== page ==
Calculating the benefits

RMI’s buildings work has been attacking these issues for several years. Our RetroFit Depot provides a plethora of information for people ready to do retrofits and wanting to learn how. But the answers to the questions above are best addressed by starting to think about value. RMI’s practice guide How to Calculate and Present Deep Retrofit Value details nine benefits that we categorize into three groups.

The first group relates to very traditional, “hard” real estate concerns: reduced development costs, operating costs, and project risks, as well as higher property-derived revenues like increased rents from leases. The Deep Retrofit Value report details these levers, how they largely revolve around risk management, and how deep energy retrofits can substantially lower risks. This is because the insights gained from the retrofit analysis will inform the operations and capital projects for the building over the next 10 years or more, optimizing where and how real estate dollars are spent. Comparing this energy retrofit approach to one-off, piecemeal, mismanaged, or last minute interventions—which inevitably result in too much expense, on a life-cycle basis, for too little quality—reveals how substantial deep retrofit value really is.

The second group is about employee-related benefits such as reduced recruiting efforts and costs and better employee retention. Though perceived to be intangible, firms like Google that are studying these matters intensively and firms the world over that have fully understood the role of “place” in employee comfort, satisfaction, and company culture have long known that investments here can pay off substantially. RMI’s report presents tools to use to better describe, make the case for, and in many cases quantify what these benefits might be worth—an ability that without which many services/employee-intensive businesses may soon lose competitive advantage.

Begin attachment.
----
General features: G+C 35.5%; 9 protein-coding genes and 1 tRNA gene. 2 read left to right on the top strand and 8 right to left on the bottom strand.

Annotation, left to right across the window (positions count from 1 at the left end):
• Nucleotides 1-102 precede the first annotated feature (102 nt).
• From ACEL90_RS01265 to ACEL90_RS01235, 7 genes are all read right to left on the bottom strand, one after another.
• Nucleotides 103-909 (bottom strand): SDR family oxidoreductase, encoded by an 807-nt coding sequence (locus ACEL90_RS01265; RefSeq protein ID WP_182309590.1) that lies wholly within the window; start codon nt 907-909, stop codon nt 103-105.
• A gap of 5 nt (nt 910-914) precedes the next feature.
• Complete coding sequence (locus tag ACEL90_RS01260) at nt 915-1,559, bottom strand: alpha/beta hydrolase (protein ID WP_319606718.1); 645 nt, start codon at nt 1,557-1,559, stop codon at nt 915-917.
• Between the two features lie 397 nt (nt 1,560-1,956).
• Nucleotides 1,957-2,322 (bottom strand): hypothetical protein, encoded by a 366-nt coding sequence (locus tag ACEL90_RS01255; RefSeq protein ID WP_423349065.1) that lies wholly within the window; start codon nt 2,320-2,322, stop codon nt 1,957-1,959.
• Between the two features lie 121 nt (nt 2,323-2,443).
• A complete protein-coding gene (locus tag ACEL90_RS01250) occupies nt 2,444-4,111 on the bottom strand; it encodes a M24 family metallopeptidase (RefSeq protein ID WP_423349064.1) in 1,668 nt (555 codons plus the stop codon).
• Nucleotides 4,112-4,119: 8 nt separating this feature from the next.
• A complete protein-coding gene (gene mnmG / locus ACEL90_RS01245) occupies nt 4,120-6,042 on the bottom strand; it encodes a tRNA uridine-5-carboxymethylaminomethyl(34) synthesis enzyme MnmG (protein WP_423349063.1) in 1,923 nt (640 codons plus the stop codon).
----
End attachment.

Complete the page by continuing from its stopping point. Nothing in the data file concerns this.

The third and final group of benefits is also related to intangibles that many companies invest in every day, but are seldom correctly linked to buildings and space quality. These include promotional and marketing costs for corporate image and branding, the additional customer access (or in some segments the right to “play” at all) resulting from investing in genuinely and visibly deep-green buildings, and even company-wide risk mitigation. PNC Bank is a prime example—a Notre Dame study of the PNC branch portfolio found that consumers opened 458 more deposit accounts and deposited $3 million more in a LEED branch than in a non-LEED branch.

PNC, which among its numerous LEED buildings is also owner of the first net-zero-energy bank branch, also demonstrates that much more value is available using a portfolio approach rather than just focusing on one or two buildings.

All of these benefits are part of the daily discussion in finance departments in businesses around America. Sadly, the opportunity that provides them—making significant upgrades to buildings, including deep and insightful changes to energy efficiency—is seldom part of those exchanges. RMI strongly recommends linking deep energy retrofits and energy planning to the benefits of excellent building space, and giving your team a great home. After all, your team’s home is where their energy-efficient heart is.

Image courtesy of Shutterstock.